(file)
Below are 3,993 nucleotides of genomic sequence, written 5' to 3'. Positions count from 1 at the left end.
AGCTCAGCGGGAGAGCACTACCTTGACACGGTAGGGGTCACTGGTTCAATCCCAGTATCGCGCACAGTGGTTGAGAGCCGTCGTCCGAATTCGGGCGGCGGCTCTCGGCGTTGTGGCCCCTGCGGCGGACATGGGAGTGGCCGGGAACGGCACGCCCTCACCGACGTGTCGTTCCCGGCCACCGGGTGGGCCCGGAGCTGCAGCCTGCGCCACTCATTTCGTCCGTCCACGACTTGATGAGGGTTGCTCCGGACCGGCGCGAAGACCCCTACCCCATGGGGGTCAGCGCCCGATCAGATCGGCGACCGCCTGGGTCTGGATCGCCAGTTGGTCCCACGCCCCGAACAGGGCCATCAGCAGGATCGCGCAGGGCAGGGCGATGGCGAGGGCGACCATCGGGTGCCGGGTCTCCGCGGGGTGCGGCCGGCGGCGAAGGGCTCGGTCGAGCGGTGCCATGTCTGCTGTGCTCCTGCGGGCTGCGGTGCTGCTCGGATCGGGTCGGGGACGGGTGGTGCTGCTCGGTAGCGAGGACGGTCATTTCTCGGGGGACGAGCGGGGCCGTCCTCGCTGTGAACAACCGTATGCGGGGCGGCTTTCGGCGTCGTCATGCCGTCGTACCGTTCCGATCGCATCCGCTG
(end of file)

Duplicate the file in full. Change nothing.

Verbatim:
Below are 3,993 nucleotides of genomic sequence, written 5' to 3'. Positions count from 1 at the left end.
AGCTCAGCGGGAGAGCACTACCTTGACACGGTAGGGGTCACTGGTTCAATCCCAGTATCGCGCACAGTGGTTGAGAGCCGTCGTCCGAATTCGGGCGGCGGCTCTCGGCGTTGTGGCCCCTGCGGCGGACATGGGAGTGGCCGGGAACGGCACGCCCTCACCGACGTGTCGTTCCCGGCCACCGGGTGGGCCCGGAGCTGCAGCCTGCGCCACTCATTTCGTCCGTCCACGACTTGATGAGGGTTGCTCCGGACCGGCGCGAAGACCCCTACCCCATGGGGGTCAGCGCCCGATCAGATCGGCGACCGCCTGGGTCTGGATCGCCAGTTGGTCCCACGCCCCGAACAGGGCCATCAGCAGGATCGCGCAGGGCAGGGCGATGGCGAGGGCGACCATCGGGTGCCGGGTCTCCGCGGGGTGCGGCCGGCGGCGAAGGGCTCGGTCGAGCGGTGCCATGTCTGCTGTGCTCCTGCGGGCTGCGGTGCTGCTCGGATCGGGTCGGGGACGGGTGGTGCTGCTCGGTAGCGAGGACGGTCATTTCTCGGGGGACGAGCGGGGCCGTCCTCGCTGTGAACAACCGTATGCGGGGCGGCTTTCGGCGTCGTCATGCCGTCGTACCGTTCCGATCGCATCCGCTG